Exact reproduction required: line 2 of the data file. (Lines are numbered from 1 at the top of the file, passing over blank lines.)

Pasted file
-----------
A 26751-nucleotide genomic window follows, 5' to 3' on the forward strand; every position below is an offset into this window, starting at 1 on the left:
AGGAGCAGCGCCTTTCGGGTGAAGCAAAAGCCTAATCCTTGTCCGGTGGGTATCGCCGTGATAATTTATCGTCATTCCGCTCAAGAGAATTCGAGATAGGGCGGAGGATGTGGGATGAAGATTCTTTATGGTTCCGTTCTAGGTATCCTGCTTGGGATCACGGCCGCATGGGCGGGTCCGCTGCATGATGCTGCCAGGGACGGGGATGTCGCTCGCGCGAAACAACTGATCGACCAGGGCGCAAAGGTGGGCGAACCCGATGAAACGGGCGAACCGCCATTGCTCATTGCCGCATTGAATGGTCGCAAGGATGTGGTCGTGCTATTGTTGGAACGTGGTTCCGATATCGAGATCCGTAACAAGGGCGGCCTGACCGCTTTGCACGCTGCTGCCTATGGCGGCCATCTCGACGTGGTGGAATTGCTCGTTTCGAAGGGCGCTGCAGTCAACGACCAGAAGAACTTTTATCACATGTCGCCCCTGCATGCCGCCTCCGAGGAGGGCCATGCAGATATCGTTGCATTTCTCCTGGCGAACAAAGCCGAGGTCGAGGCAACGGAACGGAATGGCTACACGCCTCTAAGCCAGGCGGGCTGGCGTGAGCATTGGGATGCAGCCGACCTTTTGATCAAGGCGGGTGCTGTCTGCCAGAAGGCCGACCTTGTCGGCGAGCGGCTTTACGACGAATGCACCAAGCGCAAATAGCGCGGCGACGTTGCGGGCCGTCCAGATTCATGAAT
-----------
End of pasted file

AGGAGCAGCGCCTTTCGGGTGAAGCAAAAGCCTAATCCTTGTCCGGTGGGTATCGCCGTGATAATTTATCGTCATTCCGCTCAAGAGAATTCGAGATAGGGCGGAGGATGTGGGATGAAGATTCTTTATGGTTCCGTTCTAGGTATCCTGCTTGGGATCACGGCCGCATGGGCGGGTCCGCTGCATGATGCTGCCAGGGACGGGGATGTCGCTCGCGCGAAACAACTGATCGACCAGGGCGCAAAGGTGGGCGAACCCGATGAAACGGGCGAACCGCCATTGCTCATTGCCGCATTGAATGGTCGCAAGGATGTGGTCGTGCTATTGTTGGAACGTGGTTCCGATATCGAGATCCGTAACAAGGGCGGCCTGACCGCTTTGCACGCTGCTGCCTATGGCGGCCATCTCGACGTGGTGGAATTGCTCGTTTCGAAGGGCGCTGCAGTCAACGACCAGAAGAACTTTTATCACATGTCGCCCCTGCATGCCGCCTCCGAGGAGGGCCATGCAGATATCGTTGCATTTCTCCTGGCGAACAAAGCCGAGGTCGAGGCAACGGAACGGAATGGCTACACGCCTCTAAGCCAGGCGGGCTGGCGTGAGCATTGGGATGCAGCCGACCTTTTGATCAAGGCGGGTGCTGTCTGCCAGAAGGCCGACCTTGTCGGCGAGCGGCTTTACGACGAATGCACCAAGCGCAAATAGCGCGGCGACGTTGCGGGCCGTCCAGATTCATGAAT